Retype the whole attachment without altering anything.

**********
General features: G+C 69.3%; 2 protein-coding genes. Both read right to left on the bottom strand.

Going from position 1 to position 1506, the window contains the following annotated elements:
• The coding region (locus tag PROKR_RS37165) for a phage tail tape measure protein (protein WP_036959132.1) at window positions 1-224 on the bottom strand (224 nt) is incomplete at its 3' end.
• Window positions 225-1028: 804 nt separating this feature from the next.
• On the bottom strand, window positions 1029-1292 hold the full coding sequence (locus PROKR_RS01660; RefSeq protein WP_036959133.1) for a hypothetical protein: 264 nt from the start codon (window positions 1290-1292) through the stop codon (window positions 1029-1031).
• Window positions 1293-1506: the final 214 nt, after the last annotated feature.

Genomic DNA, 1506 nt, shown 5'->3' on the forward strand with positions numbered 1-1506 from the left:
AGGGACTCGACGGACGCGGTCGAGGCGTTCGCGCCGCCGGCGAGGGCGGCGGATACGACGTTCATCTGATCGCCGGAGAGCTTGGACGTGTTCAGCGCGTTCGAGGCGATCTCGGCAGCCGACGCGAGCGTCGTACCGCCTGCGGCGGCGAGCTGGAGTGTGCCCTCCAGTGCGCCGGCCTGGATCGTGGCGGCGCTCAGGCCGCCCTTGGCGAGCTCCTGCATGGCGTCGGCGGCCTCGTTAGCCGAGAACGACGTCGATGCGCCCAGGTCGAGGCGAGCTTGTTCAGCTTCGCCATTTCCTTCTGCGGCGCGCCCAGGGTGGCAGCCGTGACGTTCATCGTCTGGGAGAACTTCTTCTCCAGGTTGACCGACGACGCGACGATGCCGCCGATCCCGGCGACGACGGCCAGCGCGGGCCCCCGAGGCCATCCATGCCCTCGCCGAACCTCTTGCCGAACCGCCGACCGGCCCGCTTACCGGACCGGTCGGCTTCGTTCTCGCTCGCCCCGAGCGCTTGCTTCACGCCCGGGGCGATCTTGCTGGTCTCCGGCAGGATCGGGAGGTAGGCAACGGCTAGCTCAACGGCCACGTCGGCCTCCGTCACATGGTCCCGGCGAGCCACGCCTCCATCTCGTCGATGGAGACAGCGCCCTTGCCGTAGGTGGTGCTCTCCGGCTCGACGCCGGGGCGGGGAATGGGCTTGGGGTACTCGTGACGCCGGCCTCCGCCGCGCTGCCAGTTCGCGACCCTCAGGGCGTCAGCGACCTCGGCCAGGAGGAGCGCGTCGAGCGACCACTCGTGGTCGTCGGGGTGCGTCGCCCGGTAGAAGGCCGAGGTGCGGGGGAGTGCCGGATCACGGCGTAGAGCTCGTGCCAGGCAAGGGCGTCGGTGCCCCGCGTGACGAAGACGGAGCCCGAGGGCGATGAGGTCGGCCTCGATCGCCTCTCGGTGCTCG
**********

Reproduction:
General features: G+C 69.3%; 2 protein-coding genes. Both read right to left on the bottom strand.

Going from position 1 to position 1506, the window contains the following annotated elements:
• The coding region (locus tag PROKR_RS37165) for a phage tail tape measure protein (protein WP_036959132.1) at window positions 1-224 on the bottom strand (224 nt) is incomplete at its 3' end.
• Window positions 225-1028: 804 nt separating this feature from the next.
• On the bottom strand, window positions 1029-1292 hold the full coding sequence (locus PROKR_RS01660; RefSeq protein WP_036959133.1) for a hypothetical protein: 264 nt from the start codon (window positions 1290-1292) through the stop codon (window positions 1029-1031).
• Window positions 1293-1506: the final 214 nt, after the last annotated feature.

Genomic DNA, 1506 nt, shown 5'->3' on the forward strand with positions numbered 1-1506 from the left:
AGGGACTCGACGGACGCGGTCGAGGCGTTCGCGCCGCCGGCGAGGGCGGCGGATACGACGTTCATCTGATCGCCGGAGAGCTTGGACGTGTTCAGCGCGTTCGAGGCGATCTCGGCAGCCGACGCGAGCGTCGTACCGCCTGCGGCGGCGAGCTGGAGTGTGCCCTCCAGTGCGCCGGCCTGGATCGTGGCGGCGCTCAGGCCGCCCTTGGCGAGCTCCTGCATGGCGTCGGCGGCCTCGTTAGCCGAGAACGACGTCGATGCGCCCAGGTCGAGGCGAGCTTGTTCAGCTTCGCCATTTCCTTCTGCGGCGCGCCCAGGGTGGCAGCCGTGACGTTCATCGTCTGGGAGAACTTCTTCTCCAGGTTGACCGACGACGCGACGATGCCGCCGATCCCGGCGACGACGGCCAGCGCGGGCCCCCGAGGCCATCCATGCCCTCGCCGAACCTCTTGCCGAACCGCCGACCGGCCCGCTTACCGGACCGGTCGGCTTCGTTCTCGCTCGCCCCGAGCGCTTGCTTCACGCCCGGGGCGATCTTGCTGGTCTCCGGCAGGATCGGGAGGTAGGCAACGGCTAGCTCAACGGCCACGTCGGCCTCCGTCACATGGTCCCGGCGAGCCACGCCTCCATCTCGTCGATGGAGACAGCGCCCTTGCCGTAGGTGGTGCTCTCCGGCTCGACGCCGGGGCGGGGAATGGGCTTGGGGTACTCGTGACGCCGGCCTCCGCCGCGCTGCCAGTTCGCGACCCTCAGGGCGTCAGCGACCTCGGCCAGGAGGAGCGCGTCGAGCGACCACTCGTGGTCGTCGGGGTGCGTCGCCCGGTAGAAGGCCGAGGTGCGGGGGAGTGCCGGATCACGGCGTAGAGCTCGTGCCAGGCAAGGGCGTCGGTGCCCCGCGTGACGAAGACGGAGCCCGAGGGCGATGAGGTCGGCCTCGATCGCCTCTCGGTGCTCG